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African Trade Policy Centre’s Cross Cutting Issues- Gender. Amal Nagah Elbeshbishi Regional Advisor on Trade African Trade Policy Centre United Nations Economic Commission for Africa. The Strategic Orientation of ATPC Rest on Three Pillars.

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African Trade Policy Centre’s Cross Cutting Issues- Gender

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African Trade Policy Centre’s Cross Cutting Issues- Gender

Amal Nagah Elbeshbishi

Regional Advisor on Trade

African Trade Policy Centre

United Nations

Economic Commission for Africa

The Strategic Orientation of ATPC Rest on Three Pillars

  • Providing fully integrated trade capacity building for Regional Economic Communities (RECs)

  • Providing comprehensive capacity building for trade constituencies

  • Mainstreaming cross-cutting issues in trade policy analysis and implementation.

Mainstreaming Cross-Cutting Issues in Trade Policy Analysis and Implementation - Gender

Trade policymaking in Africa will benefit from taking cross-cutting issues into account. Of particular importance in this regard is gender.

  • Gender inequality remains one of the main challenges facing African countries. These inequalities manifest themselves in various forms, ranging from women’s limited access to ownership, and control of factors of production and social services, and socio-economic opportunities, to low representation in decision-making spheres. Such marginalization is even more evident in areas of trade policy and trade practices.

  • The institutional framework of the Multilateral Trading System (MTS) is based on the assumption that trade policies and agreements are genderneutral. This underlying assumption has led to the neglect of gender as a variable in trade policy making.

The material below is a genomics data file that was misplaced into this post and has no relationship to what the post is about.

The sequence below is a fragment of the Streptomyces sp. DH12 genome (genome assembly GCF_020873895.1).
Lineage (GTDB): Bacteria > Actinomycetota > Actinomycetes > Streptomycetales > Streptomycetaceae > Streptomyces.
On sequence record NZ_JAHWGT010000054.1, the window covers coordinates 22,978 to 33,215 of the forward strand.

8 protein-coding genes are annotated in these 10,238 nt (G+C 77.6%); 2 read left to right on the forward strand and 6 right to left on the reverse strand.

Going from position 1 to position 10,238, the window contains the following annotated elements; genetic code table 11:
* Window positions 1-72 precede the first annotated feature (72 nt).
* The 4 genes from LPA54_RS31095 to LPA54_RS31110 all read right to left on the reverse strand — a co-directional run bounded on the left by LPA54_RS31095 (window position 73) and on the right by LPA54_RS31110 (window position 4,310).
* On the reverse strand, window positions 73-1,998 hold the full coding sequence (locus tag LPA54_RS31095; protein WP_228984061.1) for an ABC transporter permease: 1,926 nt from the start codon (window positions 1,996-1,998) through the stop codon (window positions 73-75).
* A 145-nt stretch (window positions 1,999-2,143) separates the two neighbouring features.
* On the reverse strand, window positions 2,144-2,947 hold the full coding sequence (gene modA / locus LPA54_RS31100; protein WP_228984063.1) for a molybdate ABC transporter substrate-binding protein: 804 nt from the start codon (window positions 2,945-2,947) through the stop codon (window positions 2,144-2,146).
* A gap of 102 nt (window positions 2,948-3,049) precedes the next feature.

• Trade can have different impacts on women and men at country and continental levels and as a result of the multilateral trading system at global levels.

  • Although we know that women are the majority of the poor and low- skilled workers, there is very little known on the impact of trade liberalization on them, partly because of lack of gender-disaggregated data in trade statistics, and partly because of lack of gender awareness in economic analysis.

  • CIDA has developedtrade- related capacity- building (TRCB) initiatives that include a gender component because the relationship between gender and trade is a new issue for governments, trade policy makers, the WTO, and for academic researchers.

  • Gender is excluded from the WTO frame of reference. The talks in Hong Kong confirmed that the WTO is explicitly concerned with barriers to, and rules for, trade liberalization.

  • WTO Director General, stated that only one imbalance was left at the negotiation table that is the gender gap since only three of thirty ministers in the decisive Green Room were female, his flagging up of the gender gap in this context was instrumental in showing power inequities in the negotiations.

ATPC Adopts a Hybrid Model with Three Parallel Strategies

  • Strategy 1:Gender integration into all ATPC current activities, processes and policies

  • Strategy 2:Mounting tangible gender specific initiatives

  • Strategy 3:Work in coordination with broader UNECA initiatives – the African Centre for Gender and Social Development (ACGSD)